• 4 pCi/L of radon represents 35 times the maximum radiation exposure allowable at the fence of a nuclear power plant.
  • Radon does not build up in closed houses after the 1st 12 hours.  Houses average 1 complete air change per hour, and a legal minimum of .35 changes per hour, or one complete air change every 3 hours.
  • Opening windows can increase or lower radon levels, due to stack effect.
  • Radon on the 1st floor will be one third to one half levels in the basement on average.
  • Radon is higher in winter, fluctuates per hour, and per day, but should be the same from year to year, unless the house has been modified.
  • Why is radon higher in some areas than others?  Gravel and loose shale allow the radon to move through the soil.  Clay and dense sand block the movement of the radon gas.
  • The “Citizen’s Guide to Radon” is different than the “Homebuyers and Sellers Guide to Radon”, resulting in a lot of confusion.  “Citizen’s” recommends retesting when results are between 4 and 20pCi/L for verification, whereas “Homebuyer’s” recommends fixing the problem at 4 and above. This is designed to expedite real estate sales.
  • 4pCi/L is an arbitrary cut off, but 20,000 to 30,000 lung cancer deaths per year on average in the US are attributed to radon.  Radon is a Class A carcinogen.  Every scientific study undertaken on the health effects of radon supports that conclusion. 
  • New Jersey set the radon cut off level at 2 pCi/L.  Canada’s cut off level was approximately 10, but was changed within the last couple of years to 5.4.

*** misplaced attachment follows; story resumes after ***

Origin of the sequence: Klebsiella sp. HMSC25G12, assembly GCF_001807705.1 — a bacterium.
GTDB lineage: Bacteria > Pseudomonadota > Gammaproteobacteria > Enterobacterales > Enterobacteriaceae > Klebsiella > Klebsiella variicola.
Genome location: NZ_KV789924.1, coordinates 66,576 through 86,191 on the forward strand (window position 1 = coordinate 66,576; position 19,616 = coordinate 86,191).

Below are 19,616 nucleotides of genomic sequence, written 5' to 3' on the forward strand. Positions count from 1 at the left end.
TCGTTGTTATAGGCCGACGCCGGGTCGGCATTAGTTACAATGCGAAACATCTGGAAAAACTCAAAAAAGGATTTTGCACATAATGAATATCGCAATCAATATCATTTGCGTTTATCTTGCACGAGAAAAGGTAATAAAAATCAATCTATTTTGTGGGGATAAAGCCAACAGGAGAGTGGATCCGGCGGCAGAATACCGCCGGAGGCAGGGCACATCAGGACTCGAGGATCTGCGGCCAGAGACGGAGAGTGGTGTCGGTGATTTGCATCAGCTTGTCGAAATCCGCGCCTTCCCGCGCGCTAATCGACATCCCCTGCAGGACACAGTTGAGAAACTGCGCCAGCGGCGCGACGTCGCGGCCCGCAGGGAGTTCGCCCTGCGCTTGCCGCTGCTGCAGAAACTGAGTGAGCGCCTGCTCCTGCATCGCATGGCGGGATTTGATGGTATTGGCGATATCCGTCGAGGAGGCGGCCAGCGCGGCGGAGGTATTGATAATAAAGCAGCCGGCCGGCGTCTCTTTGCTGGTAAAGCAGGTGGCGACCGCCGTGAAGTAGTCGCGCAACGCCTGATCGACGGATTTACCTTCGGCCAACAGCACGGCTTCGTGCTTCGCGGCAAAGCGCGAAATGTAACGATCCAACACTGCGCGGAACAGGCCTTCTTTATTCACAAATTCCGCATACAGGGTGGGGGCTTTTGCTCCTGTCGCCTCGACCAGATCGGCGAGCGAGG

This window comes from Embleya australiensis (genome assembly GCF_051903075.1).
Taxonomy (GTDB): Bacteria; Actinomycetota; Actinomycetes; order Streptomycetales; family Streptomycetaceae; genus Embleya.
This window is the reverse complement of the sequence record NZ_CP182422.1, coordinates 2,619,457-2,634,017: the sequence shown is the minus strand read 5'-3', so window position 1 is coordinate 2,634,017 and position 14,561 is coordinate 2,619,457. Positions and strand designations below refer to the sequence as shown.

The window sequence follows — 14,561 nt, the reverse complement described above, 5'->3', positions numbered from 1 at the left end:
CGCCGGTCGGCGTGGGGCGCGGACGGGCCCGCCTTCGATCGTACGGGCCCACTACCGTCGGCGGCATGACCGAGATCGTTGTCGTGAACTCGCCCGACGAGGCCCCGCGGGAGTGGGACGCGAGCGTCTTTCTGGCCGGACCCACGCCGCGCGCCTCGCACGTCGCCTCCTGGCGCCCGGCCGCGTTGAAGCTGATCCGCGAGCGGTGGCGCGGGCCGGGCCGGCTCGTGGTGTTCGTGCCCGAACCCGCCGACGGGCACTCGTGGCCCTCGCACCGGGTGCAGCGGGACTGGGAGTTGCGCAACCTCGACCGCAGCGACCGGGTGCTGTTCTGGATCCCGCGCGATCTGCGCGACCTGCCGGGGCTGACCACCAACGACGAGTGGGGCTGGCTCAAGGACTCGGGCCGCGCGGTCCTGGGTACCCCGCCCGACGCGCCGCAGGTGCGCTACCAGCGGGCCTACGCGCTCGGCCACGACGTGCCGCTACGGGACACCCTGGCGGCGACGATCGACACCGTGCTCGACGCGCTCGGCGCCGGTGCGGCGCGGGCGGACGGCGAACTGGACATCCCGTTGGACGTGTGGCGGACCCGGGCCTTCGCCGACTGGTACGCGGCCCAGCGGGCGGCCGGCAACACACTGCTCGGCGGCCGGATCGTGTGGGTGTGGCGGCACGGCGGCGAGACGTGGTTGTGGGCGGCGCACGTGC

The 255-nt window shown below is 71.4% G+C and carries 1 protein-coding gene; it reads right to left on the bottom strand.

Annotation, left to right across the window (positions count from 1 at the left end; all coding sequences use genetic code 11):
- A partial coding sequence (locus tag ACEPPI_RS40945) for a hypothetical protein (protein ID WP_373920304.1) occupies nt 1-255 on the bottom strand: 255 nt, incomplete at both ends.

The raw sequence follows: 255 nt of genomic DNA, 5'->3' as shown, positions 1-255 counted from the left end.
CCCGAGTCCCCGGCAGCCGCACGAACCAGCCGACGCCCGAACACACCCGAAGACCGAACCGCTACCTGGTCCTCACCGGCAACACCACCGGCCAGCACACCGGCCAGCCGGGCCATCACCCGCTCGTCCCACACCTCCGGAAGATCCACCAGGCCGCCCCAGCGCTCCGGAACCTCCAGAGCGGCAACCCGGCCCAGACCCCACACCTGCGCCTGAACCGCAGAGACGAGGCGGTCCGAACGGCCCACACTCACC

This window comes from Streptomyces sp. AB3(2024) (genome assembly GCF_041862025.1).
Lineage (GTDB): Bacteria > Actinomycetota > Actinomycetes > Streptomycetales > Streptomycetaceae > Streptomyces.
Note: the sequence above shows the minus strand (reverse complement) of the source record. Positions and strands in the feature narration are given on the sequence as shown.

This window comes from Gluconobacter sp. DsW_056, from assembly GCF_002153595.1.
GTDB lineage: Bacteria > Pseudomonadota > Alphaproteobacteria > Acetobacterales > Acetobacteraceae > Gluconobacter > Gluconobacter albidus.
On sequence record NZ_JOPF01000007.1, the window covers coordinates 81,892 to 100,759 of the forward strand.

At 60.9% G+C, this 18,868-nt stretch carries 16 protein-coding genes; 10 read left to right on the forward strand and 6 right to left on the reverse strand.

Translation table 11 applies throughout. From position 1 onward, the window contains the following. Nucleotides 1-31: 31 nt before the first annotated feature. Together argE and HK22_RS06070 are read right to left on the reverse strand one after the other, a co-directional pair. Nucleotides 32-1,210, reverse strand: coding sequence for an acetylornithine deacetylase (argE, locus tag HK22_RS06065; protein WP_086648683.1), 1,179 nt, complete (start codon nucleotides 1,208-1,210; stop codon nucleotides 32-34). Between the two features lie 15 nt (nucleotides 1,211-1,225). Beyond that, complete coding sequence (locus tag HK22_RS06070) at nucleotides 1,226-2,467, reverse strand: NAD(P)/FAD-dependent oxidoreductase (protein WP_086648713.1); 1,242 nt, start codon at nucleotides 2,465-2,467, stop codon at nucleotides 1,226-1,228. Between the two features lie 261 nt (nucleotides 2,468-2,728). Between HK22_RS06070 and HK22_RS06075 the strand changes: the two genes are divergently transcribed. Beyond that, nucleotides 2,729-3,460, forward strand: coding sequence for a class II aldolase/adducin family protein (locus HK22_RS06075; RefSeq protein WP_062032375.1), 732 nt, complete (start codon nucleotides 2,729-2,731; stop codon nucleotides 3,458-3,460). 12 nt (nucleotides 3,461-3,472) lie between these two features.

• It does not make sense in a real estate sale to retest for radon if the levels are only marginally high.  A retest with a different result does not resolve the issue; it only delays finding a solution.   
  • Where to test for radon: EPA says “test in the lowest level living space, or area that could be used as living space without major renovation.  Per a separate letter to measurement technicians, the EPA clarified that the choice of location is dependent on the intended use of the buyer in a real estate sales situation.
  • All mitigation contractors are not created equal.  Cheaper is not better.  Some contractors advertise low prices, but the systems are not fully warranted, and often cost extra after the initial installation fails to reduce levels sufficiently.
  • One local installer does not typically test radon levels after completion and tells clients that you have to wait a month after installation to test. EPA says you need to wait only one day.
  • Systems must exhaust above the roof line, and the fan must be above the living space or outdoors. 
  • Passive systems almost never work.  They can’t overcome stack effect, (the normal draw of warm air up through a house).  Active systems use a fan to overcome stack effect.
  • Myths:       
  • House on a slab will have no radon
  • Walk-out basement equals no radon
  • Old farm house equals no radon
  • House on crawlspace equals no radon
  • House too new equals no radon

(The only houses that are absolutely unlikely to have elevated radon are those with a fully open crawlspace, meaning built on piers and no enclosure.) 

  • Closed house conditions are required 12 hours prior to testing and during the minimum 48 hour test period, except ordinary entrance and exit.  This includes garage doors if the garage is a tuck under type.  It is okay to run AC and interior fans during a test. 
  • If a homeowner can’t fully meet the EPA closed house protocol, we may do a test anyway, if our client agrees, and we believe that the test will provide useful information. 


Professional Home Inspection Service is a New York State Certified Environmental Laboratory, #11795.